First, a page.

Big Skies Bike Rides: North Newbald and back from Beverley

Big Skies Bike Rides is the name given to eight cycle loop rides 'launched' in 2010. They take their name from the phrase used by David Hockney when he compared the sky over the Yorkshire Wolds to 'the big sky' he experienced in the American West. This 19.5-mile route starts at Beverley Minster and has the halfway point of North Newbald.

The weather forecast for this day was the worst for the week, with few clouds and a temperature of 9 degrees. So I set off wearing my thickest gloves and a pair of sunglasses. I could have been dressed for skiing.


Beverley Minster: the start of 'North Newbald and back from Beverley'.

Just as on the club ride to Thixendale the other Sunday, this ride included roads I hadn't ridden before. Being fairly local I knew where this route would take me, but in trying to follow the directions that came with the otherwise excellent booklet I somehow managed to lose my way before eventually rejoining the route at the beginning of Beverley Westwood. The slight rise takes you on to road to Walkington, where the route takes the rider past a pub on to Northgate then a left turn and on to a quiet road that runs more or less parallel to the B1230 for a while.


A sign of the times? Wooden sign posts gave way to metal and now plastic ones.

A writer for Cycling Active recently travelled this road to Newbald on a very similar route. I’m sure I hadn’t ridden this single-track road before, and only a couple of vehicles spoiled the tranquillity. I wonder if we haven’t cycled this way because a group would have to go single file, or even stop, for cars to overtake.


At the junction of Littlewood Road and Whin Lane, which leads to Trundlegate.

I would normally arrive at this junction either from the south on the main road from Little Weighton or from Whin Lane after climbing Trundlegate. I’m either passing by early in a ride or returning from one. I don’t recall ever cycling Littlewood Road. It’s a very little wood, by the way.


Coming down Trundlegate and the view out to the west.

Trundlegate drops sharply in to South Newbald, and the strong headwind meant I barely got above 30mph. Again, I would normally pass through and cross the main road in to Hotham, but the destination today was North Newbald, somewhere I’d never been to before. To the Gnu Inn and lunch of gammon steak. The landlord was very welcoming and took out photographs of Newbald from well before recent development work. Apparently, there was even a bike shop in this tiny village years ago.

There had been a fairly strong headwind to Newbald, but taking the road back, signposted Beverley, I was pushed along yet another quiet road I don’t remember having cycled before. The road is a lot gentler than the much steeper Trundlegate.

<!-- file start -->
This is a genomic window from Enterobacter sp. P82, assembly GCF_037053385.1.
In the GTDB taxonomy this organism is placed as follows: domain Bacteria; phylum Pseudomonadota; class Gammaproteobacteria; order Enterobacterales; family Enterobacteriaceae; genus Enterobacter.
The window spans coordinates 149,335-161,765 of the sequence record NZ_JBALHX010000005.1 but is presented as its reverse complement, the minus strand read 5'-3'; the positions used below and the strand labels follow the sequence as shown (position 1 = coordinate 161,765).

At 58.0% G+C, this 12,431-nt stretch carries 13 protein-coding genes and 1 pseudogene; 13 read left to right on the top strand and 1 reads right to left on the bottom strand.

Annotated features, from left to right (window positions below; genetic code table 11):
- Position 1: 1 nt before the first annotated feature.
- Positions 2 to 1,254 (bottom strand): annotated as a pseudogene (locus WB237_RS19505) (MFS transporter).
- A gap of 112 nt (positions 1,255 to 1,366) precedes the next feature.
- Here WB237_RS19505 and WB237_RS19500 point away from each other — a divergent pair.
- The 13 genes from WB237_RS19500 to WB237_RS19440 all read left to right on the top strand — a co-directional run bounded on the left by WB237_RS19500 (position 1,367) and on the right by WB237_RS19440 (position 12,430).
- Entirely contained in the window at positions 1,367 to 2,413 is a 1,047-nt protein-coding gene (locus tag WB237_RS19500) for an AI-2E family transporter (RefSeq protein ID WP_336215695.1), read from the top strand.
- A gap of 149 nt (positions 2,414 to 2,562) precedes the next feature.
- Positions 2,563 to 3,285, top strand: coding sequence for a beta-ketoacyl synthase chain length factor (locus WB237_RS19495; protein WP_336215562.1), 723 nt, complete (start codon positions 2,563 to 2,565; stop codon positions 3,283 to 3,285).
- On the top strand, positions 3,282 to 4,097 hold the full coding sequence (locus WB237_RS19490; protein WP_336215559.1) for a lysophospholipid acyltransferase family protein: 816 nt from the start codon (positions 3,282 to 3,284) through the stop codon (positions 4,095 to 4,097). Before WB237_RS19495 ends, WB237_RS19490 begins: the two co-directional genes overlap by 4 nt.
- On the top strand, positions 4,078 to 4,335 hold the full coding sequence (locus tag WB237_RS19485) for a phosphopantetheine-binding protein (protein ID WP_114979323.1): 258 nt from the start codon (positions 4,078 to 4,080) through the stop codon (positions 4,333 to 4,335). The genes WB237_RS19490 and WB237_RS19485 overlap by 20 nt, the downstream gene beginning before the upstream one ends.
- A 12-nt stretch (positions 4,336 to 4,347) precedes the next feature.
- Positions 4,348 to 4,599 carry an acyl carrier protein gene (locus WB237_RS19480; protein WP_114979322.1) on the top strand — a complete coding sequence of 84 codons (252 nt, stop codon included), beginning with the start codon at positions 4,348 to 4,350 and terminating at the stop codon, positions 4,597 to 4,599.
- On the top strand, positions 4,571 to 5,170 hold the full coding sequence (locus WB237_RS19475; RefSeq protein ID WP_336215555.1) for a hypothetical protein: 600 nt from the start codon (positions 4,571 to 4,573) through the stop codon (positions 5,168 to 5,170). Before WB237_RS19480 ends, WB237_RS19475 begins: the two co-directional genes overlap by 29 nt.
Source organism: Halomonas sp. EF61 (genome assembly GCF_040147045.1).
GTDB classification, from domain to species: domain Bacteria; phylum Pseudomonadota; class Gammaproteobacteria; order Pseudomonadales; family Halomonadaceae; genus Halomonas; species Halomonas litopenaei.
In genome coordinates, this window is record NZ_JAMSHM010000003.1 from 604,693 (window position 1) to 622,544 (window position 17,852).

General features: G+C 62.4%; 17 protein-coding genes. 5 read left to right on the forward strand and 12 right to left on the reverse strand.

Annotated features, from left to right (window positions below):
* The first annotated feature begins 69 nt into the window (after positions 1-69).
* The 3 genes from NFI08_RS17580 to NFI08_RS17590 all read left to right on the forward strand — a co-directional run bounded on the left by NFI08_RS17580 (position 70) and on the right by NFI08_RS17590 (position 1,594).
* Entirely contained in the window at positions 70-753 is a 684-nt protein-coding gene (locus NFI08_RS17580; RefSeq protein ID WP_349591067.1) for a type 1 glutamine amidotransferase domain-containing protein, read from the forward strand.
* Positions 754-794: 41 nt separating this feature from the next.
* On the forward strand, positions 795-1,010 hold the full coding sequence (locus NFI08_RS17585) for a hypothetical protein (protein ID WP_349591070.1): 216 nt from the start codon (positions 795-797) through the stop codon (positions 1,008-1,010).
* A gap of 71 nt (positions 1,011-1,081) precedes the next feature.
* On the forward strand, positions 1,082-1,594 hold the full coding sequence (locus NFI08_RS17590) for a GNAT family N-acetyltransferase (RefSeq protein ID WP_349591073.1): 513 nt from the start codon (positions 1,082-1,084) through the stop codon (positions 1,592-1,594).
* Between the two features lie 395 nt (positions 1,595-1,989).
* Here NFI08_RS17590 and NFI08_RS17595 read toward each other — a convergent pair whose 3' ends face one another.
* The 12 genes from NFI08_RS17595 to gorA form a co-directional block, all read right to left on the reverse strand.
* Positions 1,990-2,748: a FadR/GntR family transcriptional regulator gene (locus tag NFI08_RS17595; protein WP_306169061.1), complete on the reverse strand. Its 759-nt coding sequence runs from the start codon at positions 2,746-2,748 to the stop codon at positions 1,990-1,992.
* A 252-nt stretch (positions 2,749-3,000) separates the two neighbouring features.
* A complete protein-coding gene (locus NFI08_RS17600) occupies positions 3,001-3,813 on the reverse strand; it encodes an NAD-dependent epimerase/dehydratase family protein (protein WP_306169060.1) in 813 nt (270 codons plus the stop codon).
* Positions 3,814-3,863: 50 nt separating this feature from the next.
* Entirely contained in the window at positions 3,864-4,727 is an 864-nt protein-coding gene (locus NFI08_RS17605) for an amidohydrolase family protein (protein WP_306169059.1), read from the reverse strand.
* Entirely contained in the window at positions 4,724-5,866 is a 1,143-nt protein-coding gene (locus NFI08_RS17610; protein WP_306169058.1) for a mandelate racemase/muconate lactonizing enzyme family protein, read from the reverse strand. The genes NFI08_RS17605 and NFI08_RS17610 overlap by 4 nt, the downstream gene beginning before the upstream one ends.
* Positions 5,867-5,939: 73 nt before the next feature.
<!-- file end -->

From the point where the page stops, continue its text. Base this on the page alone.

The route returns back along the single-track Middlehow Road.

I just wish I could have taken a photograph that showed the swooping hills, but you need to be there to appreciate the panoramic views in the Yorkshire Wolds. There aren’t so many obvious photographic views such as those you would expect to see in the Yorkshire Dales, for instance. The simple feeling of the openness of the countryside is hard to capture, well, it is for me at least.


Beverley Westwood with the minster in the distance.

On the way back another cyclist caught up with me just before Walkington. We cycled together up to the Westwood and chatted a while. He too had seen the weather forecasts but acknowledged that he had overdressed for the weather. He wore his mountain bike trousers which he said acted like a huge balloon that slowed him down. He was riding a rather snazzy carbon fibre Specialized Roubaix which he admitted was probably a mid-life crisis purchase. However, he had managed to go from 18 stones to about 15 stones in a year since he bought the bike. My ride was delayed by about half an hour while I searched frantically for my wedding ring. Since I took up cycling again last year I’ve managed to lose at least a stone in weight and my wedding ring – less than two years old – just fell off some time that morning. (I find that I hold my fingers in a sort of claw – rather like Mrs Thatcher once did before an operation on her hand – so that the ring doesn’t slip off.) Anyway, the gold band had fallen off in to my rack bag as I packed it. I should have looked there earlier.


Back in Beverley. The CTC Repairer sign above a shop in the market place. There are two bike shops in Beverley. This isn’t one of them.

I really enjoyed this little ride. Usually I just pass by part of the route on the way to somewhere else. It has taken a campaign by ‘Real Yorkshire’, and an article in Cycling Active, to get me to look at a ride in my own backyard. I am grateful to both.


The end of the journey. It’s difficult to take a photograph that shows all of the minster in its glory.


'North Newbald and back from Beverley'. Click on the image for MapMyRide route.

Other Big Skies Bike Rides:

Millington Dale and Warter from Pocklington

South Dalton, Lockington & Lund from Market Weighton

Burton Agnes and Kilham from Driffield

Great Wold Valley from Hunmanby

Sledmere Country from Sledmere

Thixendale from Malton or Norton on Derwent

Bempton Cliffs and Rudston from Bridlington

Yorkshire Wolds Cycle Route

Visit Hull and East Yorkshire Big Skies Bike Rides & Yorkshire Wolds Cycle Route.

10 comments on “Big Skies Bike Rides: North Newbald and back from Beverley”

  1. Patrick wrote: